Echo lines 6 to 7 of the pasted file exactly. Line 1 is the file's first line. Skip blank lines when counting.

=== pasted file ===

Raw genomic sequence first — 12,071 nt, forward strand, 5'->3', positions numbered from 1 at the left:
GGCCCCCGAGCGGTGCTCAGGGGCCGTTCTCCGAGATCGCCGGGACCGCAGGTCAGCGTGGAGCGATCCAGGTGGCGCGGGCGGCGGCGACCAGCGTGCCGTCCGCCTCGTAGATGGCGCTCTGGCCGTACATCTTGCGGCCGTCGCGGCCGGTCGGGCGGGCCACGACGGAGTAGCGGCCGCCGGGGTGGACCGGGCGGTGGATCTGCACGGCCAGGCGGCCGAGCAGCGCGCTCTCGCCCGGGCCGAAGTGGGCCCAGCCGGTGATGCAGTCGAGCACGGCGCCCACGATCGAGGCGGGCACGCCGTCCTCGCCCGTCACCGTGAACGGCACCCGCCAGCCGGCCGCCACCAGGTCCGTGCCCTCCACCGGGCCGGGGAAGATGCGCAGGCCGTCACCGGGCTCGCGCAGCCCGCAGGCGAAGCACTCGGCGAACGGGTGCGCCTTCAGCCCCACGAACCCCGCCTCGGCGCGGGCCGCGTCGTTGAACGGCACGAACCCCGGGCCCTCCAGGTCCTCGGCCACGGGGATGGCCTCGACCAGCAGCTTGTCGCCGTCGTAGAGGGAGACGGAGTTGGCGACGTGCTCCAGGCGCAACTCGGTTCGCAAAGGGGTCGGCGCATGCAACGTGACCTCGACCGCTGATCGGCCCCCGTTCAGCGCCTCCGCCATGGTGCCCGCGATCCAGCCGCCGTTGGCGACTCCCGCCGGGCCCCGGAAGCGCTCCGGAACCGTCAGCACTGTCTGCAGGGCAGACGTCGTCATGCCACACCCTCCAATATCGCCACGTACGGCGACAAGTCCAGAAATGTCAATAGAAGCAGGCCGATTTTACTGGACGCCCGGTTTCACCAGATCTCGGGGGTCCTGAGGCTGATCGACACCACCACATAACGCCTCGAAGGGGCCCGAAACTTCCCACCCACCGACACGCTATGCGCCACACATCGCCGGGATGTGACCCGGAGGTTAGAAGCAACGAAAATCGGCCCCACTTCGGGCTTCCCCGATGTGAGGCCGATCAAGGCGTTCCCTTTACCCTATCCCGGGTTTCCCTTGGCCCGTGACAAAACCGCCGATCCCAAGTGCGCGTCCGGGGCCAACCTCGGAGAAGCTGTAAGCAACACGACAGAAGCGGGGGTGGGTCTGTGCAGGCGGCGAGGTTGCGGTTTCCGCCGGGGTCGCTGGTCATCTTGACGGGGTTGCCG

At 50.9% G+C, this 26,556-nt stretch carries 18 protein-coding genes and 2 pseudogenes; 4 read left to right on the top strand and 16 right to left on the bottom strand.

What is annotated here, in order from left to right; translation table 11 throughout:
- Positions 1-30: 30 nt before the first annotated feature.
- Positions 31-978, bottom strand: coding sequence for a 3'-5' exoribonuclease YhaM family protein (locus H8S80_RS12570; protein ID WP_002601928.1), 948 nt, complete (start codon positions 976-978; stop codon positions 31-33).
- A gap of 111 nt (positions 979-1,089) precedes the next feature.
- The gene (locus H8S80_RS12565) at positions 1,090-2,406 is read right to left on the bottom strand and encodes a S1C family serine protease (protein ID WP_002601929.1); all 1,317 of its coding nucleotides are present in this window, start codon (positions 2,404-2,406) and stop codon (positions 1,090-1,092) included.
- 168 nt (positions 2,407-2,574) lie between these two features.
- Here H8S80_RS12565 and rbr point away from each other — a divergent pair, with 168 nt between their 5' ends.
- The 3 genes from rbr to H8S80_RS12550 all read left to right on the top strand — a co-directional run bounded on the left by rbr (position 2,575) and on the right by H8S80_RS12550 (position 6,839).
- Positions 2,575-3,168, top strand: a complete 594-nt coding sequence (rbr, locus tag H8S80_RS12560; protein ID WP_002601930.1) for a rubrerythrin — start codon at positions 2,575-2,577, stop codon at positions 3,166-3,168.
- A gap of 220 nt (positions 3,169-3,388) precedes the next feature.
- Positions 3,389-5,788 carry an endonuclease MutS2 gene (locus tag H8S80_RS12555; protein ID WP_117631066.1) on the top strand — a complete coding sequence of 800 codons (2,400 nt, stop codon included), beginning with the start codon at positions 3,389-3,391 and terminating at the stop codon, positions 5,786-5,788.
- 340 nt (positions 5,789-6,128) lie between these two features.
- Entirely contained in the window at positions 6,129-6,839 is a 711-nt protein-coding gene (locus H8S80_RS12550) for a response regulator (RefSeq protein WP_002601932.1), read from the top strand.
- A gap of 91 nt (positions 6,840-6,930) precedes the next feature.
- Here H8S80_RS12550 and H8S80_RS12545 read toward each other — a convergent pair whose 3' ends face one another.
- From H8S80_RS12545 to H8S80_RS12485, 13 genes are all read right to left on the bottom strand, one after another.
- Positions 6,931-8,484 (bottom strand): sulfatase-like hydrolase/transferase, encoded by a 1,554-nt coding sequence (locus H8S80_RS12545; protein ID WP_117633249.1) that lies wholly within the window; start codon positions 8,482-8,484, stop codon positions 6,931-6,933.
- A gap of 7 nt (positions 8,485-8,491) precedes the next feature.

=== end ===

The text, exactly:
- Positions 31-978, bottom strand: coding sequence for a 3'-5' exoribonuclease YhaM family protein (locus H8S80_RS12570; protein ID WP_002601928.1), 948 nt, complete (start codon positions 976-978; stop codon positions 31-33).
- A gap of 111 nt (positions 979-1,089) precedes the next feature.